Suikoden II – The Best Ending
by Sam Wachter
“If we make it…… but… somehow got separated…. Let’s return to this spot.” – Jowy Atreides
The best ending in Suikoden II has a mixed response from fans. Requiring the player to have recruited all 108 Stars before heading to Rockaxe and having saved Nanami from certain death, this ending gives the original trio a surprisingly bittersweet conclusion.
Saving Nanami is no easy feat, as Riou must respond to Garudo’s inane statements about violence and the state of the nation. If the player taps the dialogue option fast enough to deflect the arrows from Garudo’s crossbow, there is a small, but significant chance that Nanami will not die at the end of the game. If the player is treated to a scene where Dr. Huan and Shu are discussing Nanami’s well-being, you know you’ve hit pay dirt.
My favourite part of this ending, however, happens when Riou heads to the Tenzan Path. At the beginning of the game, after Riou and his best friend Jowy escape a Highland Unicorn Youth Bridge Camp, the two meet at the top of the Tenzan Path, etching a cross amongst the stones next to a waterfall. The friends vow to each other that should they ever be separated or life takes an unexpected turn that they would meet at that exact spot once more. To escape, the boys jump into the falls, and the story of Suikoden II truly begins.
The ending, however, shows an exhausted Jowy, who has run away from his duties as King of the Highlands. At the beginning of the game, Riou and Jowy are tied together by two True Runes: The Bright Shield Rune and the Black Sword Rune. At the top of Tenzen Path, Jowy demands that Riou fight him to the death. If all the previous requirements are met, the player can continue to defend, Jowy demanding that Riou take hold of his Black Sword Rune. Riou continues to refuse, with Jowy begging that he be slain for his crimes. Riou chooses to heal Jowy with the Bright Shield Rune, and the two begin to atone for their sins.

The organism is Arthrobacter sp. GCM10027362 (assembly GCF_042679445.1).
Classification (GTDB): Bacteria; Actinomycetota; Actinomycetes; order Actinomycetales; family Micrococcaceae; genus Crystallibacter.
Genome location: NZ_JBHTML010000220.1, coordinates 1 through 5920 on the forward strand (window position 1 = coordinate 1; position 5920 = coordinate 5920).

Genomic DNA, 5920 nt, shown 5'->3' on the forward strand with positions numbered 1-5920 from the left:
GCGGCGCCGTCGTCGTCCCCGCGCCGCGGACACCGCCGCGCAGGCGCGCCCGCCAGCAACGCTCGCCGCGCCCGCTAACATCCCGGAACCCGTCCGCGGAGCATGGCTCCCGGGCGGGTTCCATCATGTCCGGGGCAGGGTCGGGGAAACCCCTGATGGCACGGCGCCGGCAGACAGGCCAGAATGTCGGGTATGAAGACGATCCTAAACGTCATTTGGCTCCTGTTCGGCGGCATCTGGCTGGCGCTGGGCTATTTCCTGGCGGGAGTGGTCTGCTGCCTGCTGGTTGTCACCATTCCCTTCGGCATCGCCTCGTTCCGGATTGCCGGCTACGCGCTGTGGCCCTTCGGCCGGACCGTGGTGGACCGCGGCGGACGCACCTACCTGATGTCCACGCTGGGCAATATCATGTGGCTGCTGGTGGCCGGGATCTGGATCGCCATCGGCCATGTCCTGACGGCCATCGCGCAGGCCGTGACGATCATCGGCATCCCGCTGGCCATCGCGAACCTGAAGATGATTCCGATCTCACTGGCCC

What is wonderful about this ending is how it shows how powerful Riou, Jowy, and Nanami’s relationship is. Nanami recovers from her injuries, Riou decides he no longer wishes to lead the Liberation Army, and Jowy uses his second chance at life to atone for his sins as King. The three vow to be together, just like they were as children. The final scene of the ending shows the three of them escaping, readying for a new adventure. After the destruction of the Highland Army, Jowy’s wife, Princess Jillia, is seen caring for Pilika, the young girl Riou and Jowy rescued from Luca Blight in Toto Village at the start of the game. Choosing to not make their selves known, the three protagonists watch from afar.
This ending stuck with me a long time and I always shot for it whenever I played Suikoden II. Growing up, I wasn’t the biggest Nanami fan, and yet I couldn’t ever allow her to die. To me it was important that the trio be together, regardless of circumstance and war. In hindsight, I get why people dislike this ending: Jowy gets off fairly easy, and rather than continue their responsibility to their respective nations, Jowy and Riou choose to leave it all behind. They are young leaders, and thinking about it, their friendship goes through so much trial and tribulation; their values both ethically and politically are truly put to the test. It’s why Jowy’s final speech at the Tenzen Path is so valuable to the core of the game: he wanted to be remembered, he wanted to be the son his father would love, and wanted to be the one to save the world from political turmoil. When he’s been defeated, there is a reiteration of these feelings, not realizing that Riou and Nanami were always his true home.